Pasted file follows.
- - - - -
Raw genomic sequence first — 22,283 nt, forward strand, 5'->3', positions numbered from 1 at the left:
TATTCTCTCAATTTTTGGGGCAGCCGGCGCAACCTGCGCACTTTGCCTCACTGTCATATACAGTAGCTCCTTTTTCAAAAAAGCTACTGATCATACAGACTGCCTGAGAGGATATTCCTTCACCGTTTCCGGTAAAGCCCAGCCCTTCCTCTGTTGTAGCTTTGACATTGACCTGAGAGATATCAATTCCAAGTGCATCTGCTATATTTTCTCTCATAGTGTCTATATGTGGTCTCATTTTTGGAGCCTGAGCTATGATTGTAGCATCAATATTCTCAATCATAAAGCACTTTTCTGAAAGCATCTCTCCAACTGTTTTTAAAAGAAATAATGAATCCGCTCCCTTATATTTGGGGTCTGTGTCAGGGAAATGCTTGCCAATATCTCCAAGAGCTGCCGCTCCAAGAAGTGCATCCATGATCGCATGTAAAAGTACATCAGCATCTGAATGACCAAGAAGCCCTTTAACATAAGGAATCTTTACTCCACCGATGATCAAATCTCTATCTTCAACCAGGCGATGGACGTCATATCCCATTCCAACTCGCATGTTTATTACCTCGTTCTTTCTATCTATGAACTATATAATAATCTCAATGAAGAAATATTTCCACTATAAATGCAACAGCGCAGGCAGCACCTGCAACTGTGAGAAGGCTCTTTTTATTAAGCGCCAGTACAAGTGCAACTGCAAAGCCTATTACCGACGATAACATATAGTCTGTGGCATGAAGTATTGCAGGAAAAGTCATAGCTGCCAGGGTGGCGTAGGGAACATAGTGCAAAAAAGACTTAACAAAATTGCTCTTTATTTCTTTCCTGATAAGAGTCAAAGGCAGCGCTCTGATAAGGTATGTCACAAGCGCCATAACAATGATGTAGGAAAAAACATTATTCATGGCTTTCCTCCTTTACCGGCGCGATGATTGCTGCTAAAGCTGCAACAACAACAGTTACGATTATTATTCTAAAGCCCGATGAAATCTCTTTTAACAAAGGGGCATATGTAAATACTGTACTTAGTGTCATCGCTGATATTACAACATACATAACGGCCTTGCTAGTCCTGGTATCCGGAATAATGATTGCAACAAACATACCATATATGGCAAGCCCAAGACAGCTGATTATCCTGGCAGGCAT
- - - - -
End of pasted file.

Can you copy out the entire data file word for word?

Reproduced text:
Raw genomic sequence first — 22,283 nt, forward strand, 5'->3', positions numbered from 1 at the left:
TATTCTCTCAATTTTTGGGGCAGCCGGCGCAACCTGCGCACTTTGCCTCACTGTCATATACAGTAGCTCCTTTTTCAAAAAAGCTACTGATCATACAGACTGCCTGAGAGGATATTCCTTCACCGTTTCCGGTAAAGCCCAGCCCTTCCTCTGTTGTAGCTTTGACATTGACCTGAGAGATATCAATTCCAAGTGCATCTGCTATATTTTCTCTCATAGTGTCTATATGTGGTCTCATTTTTGGAGCCTGAGCTATGATTGTAGCATCAATATTCTCAATCATAAAGCACTTTTCTGAAAGCATCTCTCCAACTGTTTTTAAAAGAAATAATGAATCCGCTCCCTTATATTTGGGGTCTGTGTCAGGGAAATGCTTGCCAATATCTCCAAGAGCTGCCGCTCCAAGAAGTGCATCCATGATCGCATGTAAAAGTACATCAGCATCTGAATGACCAAGAAGCCCTTTAACATAAGGAATCTTTACTCCACCGATGATCAAATCTCTATCTTCAACCAGGCGATGGACGTCATATCCCATTCCAACTCGCATGTTTATTACCTCGTTCTTTCTATCTATGAACTATATAATAATCTCAATGAAGAAATATTTCCACTATAAATGCAACAGCGCAGGCAGCACCTGCAACTGTGAGAAGGCTCTTTTTATTAAGCGCCAGTACAAGTGCAACTGCAAAGCCTATTACCGACGATAACATATAGTCTGTGGCATGAAGTATTGCAGGAAAAGTCATAGCTGCCAGGGTGGCGTAGGGAACATAGTGCAAAAAAGACTTAACAAAATTGCTCTTTATTTCTTTCCTGATAAGAGTCAAAGGCAGCGCTCTGATAAGGTATGTCACAAGCGCCATAACAATGATGTAGGAAAAAACATTATTCATGGCTTTCCTCCTTTACCGGCGCGATGATTGCTGCTAAAGCTGCAACAACAACAGTTACGATTATTATTCTAAAGCCCGATGAAATCTCTTTTAACAAAGGGGCATATGTAAATACTGTACTTAGTGTCATCGCTGATATTACAACATACATAACGGCCTTGCTAGTCCTGGTATCCGGAATAATGATTGCAACAAACATACCATATATGGCAAGCCCAAGACAGCTGATTATCCTGGCAGGCAT